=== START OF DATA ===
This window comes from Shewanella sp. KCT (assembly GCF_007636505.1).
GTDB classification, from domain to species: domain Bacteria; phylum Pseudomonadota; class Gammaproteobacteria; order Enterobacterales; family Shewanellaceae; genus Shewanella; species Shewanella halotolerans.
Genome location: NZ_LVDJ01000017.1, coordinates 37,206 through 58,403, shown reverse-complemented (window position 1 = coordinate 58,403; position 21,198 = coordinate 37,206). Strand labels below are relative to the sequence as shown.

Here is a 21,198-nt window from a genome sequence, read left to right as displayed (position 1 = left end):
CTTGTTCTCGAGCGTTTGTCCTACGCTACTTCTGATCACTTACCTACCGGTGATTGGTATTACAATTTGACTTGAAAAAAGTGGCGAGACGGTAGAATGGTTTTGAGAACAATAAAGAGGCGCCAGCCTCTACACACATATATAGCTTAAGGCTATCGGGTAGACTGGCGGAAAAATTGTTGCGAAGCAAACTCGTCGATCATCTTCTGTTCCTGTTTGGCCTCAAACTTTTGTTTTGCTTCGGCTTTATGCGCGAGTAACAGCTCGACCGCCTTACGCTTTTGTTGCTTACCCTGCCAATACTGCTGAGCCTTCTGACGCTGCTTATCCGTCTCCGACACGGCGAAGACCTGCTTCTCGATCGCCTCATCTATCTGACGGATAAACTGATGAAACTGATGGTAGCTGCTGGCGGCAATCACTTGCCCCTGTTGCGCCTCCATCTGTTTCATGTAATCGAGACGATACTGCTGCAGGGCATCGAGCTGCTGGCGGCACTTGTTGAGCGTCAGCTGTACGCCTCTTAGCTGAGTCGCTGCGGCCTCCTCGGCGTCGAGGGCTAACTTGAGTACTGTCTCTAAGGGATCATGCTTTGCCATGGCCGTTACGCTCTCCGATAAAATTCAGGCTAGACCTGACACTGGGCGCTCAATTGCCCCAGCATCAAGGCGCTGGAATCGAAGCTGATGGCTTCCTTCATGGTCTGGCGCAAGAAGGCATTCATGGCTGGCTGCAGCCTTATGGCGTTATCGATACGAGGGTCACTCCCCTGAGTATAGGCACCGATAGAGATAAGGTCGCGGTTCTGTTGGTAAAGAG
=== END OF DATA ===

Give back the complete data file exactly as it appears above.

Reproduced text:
This window comes from Shewanella sp. KCT (assembly GCF_007636505.1).
GTDB classification, from domain to species: domain Bacteria; phylum Pseudomonadota; class Gammaproteobacteria; order Enterobacterales; family Shewanellaceae; genus Shewanella; species Shewanella halotolerans.
Genome location: NZ_LVDJ01000017.1, coordinates 37,206 through 58,403, shown reverse-complemented (window position 1 = coordinate 58,403; position 21,198 = coordinate 37,206). Strand labels below are relative to the sequence as shown.

Here is a 21,198-nt window from a genome sequence, read left to right as displayed (position 1 = left end):
CTTGTTCTCGAGCGTTTGTCCTACGCTACTTCTGATCACTTACCTACCGGTGATTGGTATTACAATTTGACTTGAAAAAAGTGGCGAGACGGTAGAATGGTTTTGAGAACAATAAAGAGGCGCCAGCCTCTACACACATATATAGCTTAAGGCTATCGGGTAGACTGGCGGAAAAATTGTTGCGAAGCAAACTCGTCGATCATCTTCTGTTCCTGTTTGGCCTCAAACTTTTGTTTTGCTTCGGCTTTATGCGCGAGTAACAGCTCGACCGCCTTACGCTTTTGTTGCTTACCCTGCCAATACTGCTGAGCCTTCTGACGCTGCTTATCCGTCTCCGACACGGCGAAGACCTGCTTCTCGATCGCCTCATCTATCTGACGGATAAACTGATGAAACTGATGGTAGCTGCTGGCGGCAATCACTTGCCCCTGTTGCGCCTCCATCTGTTTCATGTAATCGAGACGATACTGCTGCAGGGCATCGAGCTGCTGGCGGCACTTGTTGAGCGTCAGCTGTACGCCTCTTAGCTGAGTCGCTGCGGCCTCCTCGGCGTCGAGGGCTAACTTGAGTACTGTCTCTAAGGGATCATGCTTTGCCATGGCCGTTACGCTCTCCGATAAAATTCAGGCTAGACCTGACACTGGGCGCTCAATTGCCCCAGCATCAAGGCGCTGGAATCGAAGCTGATGGCTTCCTTCATGGTCTGGCGCAAGAAGGCATTCATGGCTGGCTGCAGCCTTATGGCGTTATCGATACGAGGGTCACTCCCCTGAGTATAGGCACCGATAGAGATAAGGTCGCGGTTCTGTTGGTAAAGAG